[CentOS] Misc. hints from setting up CentOS 4.2
barton.schaefer at gmail.com
Mon Mar 6 09:24:11 UTC 2006
I suppose this could be considered off-topic, but having finally
finished setting up my new workstation I thought I'd brain-dump some
things that I had to work out how to do. I had a devil of a time
googling for some of this stuff, and found lots of forum threads etc.
where some of the same questions I had went essentially un-answered,
so I wanted to put these tidbits out in a place where they'd be
archived and searchable. In no particular order ...
I never did get my second onboard NIC working. The ASUS P5N32-SLI
Deluxe motherboard is otherwise working fine, but the Linux drivers
aren't able to differentiate the two identical nVidia NICs; I can only
use one or the other. Hopefully that'll change soon, but I'm not
holding my breath.
Networking was broken briefly when I copied "LOCAL: ALL" (among other
things) from my old workstation's configuration into /etc/hosts.allow,
and "ALL: ALL" into /etc/hosts.deny, because "LOCAL" does not match
"localhost.localdomain" which is the first name for 127.0.0.1 in
/etc/hosts. Sendmail refused connections from the local machine
(e.g., from fetchmail) until I realized what was going on. Be sure to
list localhost.localdomain explicitly in hosts.allow.
I wanted to start some ssh tunnels automatically when I log in. I
tried putting the ssh commands directly into the Gnome "Startup
Programs" (via Applications -> Preferences -> More Preferences ->
Sessions) but that had the effect of causing logins to hang for 2+
minutes after putting up the splash screen. Eventually (see next
item) I guessed that the session manager was waiting for the
application to open a window, which of course ssh never will. The fix
is to use an iconified terminal window as the "Startup Programs"
entry, so that the session manager sees a window appear and knows that
the application has started, and run ssh in the background from that
xterm -iconic +hold -e ssh -N -f ...
The icon appears briefly, then vanishes when ssh has backgrounded
itself. If you need to typa a password and gnome-askpass fails to put
up a dialog, omit the -iconic option. Also, it's important that the
priority of this startup item be set to a larger number than that of
metacity and gnome-panel; I chose "45".
Speaking of the session manager ... I have some applications that run
as root that need to open windows on the X server. This was failing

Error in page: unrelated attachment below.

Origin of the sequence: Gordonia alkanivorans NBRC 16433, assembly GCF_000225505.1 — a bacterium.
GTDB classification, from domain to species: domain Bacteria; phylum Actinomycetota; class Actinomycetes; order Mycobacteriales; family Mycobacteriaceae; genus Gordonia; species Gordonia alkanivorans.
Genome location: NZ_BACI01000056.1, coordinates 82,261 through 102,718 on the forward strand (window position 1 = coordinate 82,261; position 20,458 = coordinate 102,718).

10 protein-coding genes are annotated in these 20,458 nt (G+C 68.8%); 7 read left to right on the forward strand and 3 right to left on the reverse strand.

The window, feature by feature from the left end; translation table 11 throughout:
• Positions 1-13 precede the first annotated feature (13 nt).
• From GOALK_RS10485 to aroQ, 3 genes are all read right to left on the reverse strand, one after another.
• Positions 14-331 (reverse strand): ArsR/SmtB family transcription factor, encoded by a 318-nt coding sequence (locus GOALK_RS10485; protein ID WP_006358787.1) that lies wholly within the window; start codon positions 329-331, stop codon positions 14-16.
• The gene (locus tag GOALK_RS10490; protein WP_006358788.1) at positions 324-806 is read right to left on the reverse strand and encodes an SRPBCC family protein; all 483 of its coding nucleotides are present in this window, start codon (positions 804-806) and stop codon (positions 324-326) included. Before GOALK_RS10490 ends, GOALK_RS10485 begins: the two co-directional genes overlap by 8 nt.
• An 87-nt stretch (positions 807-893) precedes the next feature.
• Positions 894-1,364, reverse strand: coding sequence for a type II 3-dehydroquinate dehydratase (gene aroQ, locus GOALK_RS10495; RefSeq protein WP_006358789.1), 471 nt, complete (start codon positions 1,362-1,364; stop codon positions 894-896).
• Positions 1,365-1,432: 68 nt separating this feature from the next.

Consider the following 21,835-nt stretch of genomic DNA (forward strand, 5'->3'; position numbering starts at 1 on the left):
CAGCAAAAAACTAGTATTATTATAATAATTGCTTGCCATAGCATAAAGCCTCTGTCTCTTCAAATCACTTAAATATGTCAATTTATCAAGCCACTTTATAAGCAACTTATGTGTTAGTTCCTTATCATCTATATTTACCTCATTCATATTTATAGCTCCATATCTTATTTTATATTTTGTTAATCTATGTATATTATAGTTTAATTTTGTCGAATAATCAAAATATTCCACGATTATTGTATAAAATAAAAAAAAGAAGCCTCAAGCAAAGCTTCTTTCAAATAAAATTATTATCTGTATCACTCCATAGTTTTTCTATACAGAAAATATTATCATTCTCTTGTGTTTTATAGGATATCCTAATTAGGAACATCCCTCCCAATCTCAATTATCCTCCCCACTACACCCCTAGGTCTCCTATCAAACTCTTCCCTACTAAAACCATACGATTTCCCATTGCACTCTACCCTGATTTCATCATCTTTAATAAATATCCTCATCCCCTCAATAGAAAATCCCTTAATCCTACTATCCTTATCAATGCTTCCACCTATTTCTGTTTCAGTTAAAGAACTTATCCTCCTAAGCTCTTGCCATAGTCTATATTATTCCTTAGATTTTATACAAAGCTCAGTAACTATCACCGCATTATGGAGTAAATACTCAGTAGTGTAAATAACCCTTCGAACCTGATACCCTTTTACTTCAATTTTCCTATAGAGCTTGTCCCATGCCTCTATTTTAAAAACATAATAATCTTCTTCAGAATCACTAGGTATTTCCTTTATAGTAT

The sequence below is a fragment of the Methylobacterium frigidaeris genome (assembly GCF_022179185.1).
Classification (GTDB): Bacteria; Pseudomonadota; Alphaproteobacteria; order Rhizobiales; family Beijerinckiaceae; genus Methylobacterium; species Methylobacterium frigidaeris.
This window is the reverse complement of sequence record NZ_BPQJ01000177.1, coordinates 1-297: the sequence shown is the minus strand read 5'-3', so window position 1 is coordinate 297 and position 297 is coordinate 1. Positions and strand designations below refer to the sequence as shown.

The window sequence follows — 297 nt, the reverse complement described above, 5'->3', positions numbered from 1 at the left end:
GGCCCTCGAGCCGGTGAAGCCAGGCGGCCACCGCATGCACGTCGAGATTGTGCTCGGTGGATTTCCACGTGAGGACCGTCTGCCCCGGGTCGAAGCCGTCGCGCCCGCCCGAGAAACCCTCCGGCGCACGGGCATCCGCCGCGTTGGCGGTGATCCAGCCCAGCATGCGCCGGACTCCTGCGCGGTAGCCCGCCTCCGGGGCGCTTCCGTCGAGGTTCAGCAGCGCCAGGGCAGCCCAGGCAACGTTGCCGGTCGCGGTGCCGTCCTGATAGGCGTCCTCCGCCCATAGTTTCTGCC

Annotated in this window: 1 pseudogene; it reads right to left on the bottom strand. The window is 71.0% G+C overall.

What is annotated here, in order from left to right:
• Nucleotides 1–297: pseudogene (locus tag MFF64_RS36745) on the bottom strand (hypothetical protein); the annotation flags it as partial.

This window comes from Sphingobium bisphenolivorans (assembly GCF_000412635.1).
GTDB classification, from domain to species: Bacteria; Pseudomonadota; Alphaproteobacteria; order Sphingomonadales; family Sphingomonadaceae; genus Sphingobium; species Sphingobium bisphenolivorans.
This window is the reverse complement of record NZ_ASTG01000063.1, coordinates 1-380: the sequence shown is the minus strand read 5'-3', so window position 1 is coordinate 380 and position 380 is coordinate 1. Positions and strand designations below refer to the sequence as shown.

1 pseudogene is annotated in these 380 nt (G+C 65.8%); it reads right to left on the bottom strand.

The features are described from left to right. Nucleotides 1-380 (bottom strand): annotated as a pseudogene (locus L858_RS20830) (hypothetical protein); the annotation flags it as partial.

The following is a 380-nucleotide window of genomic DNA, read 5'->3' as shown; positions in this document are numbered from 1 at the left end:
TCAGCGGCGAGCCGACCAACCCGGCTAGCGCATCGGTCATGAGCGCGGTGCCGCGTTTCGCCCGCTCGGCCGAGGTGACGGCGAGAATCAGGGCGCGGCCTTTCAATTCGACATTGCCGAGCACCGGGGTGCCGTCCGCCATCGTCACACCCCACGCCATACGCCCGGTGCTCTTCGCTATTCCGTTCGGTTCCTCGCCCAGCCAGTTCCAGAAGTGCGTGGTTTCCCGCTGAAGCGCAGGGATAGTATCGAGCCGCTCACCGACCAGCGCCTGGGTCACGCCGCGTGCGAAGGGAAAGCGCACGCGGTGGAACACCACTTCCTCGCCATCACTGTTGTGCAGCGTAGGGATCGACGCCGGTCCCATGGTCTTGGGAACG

Xlib: connection to ":0.0" refused by server
Xlib: No protocol specified
On my old workstation I'd fixed this by linking root's .Xauthority
file to the one in the logged-in user's home directory, but that
didn't work on CentOS 4 because something (I still haven't figured out
what) sets XAUTHORITY in root's environment to point to a
randomly-generated file name, even if "su --preserve-environment" is
used. The fix for this (which no one got right on any of some dozens
of mailing lists/newsgroups where Google turns up references to this
error) is for root to run:
xauth merge /home/otheruser/.Xauthority
However, even though the application can now open its window, it still
issues a complaint:
Warning: Tried to connect to session manager, Authentication
Rejected, reason : None of the authentication protocols specified are
supported and host-based authentication failed
To eliminate that message, root must also run:
iceauth merge /home/otheruser/.ICEauthority
Note that this must happen after the session manager has started up.
I built and installed an RPM for an older calendar application (ical)
which showed up in the Applications menu in three separate and
inappropriate places. Turns out that it had placed its ical.desktop
file in /etc/X11/applnk/ instead of /usr/share/applications/.
That's about it; I had some other things I was going to mention, but
on writing them down I decided they were too specific to my personal
environment to be worth mentioning. There are still a few things I
have questions about, but I'll leave those until I either get them
solved or run out of other places to inquire.
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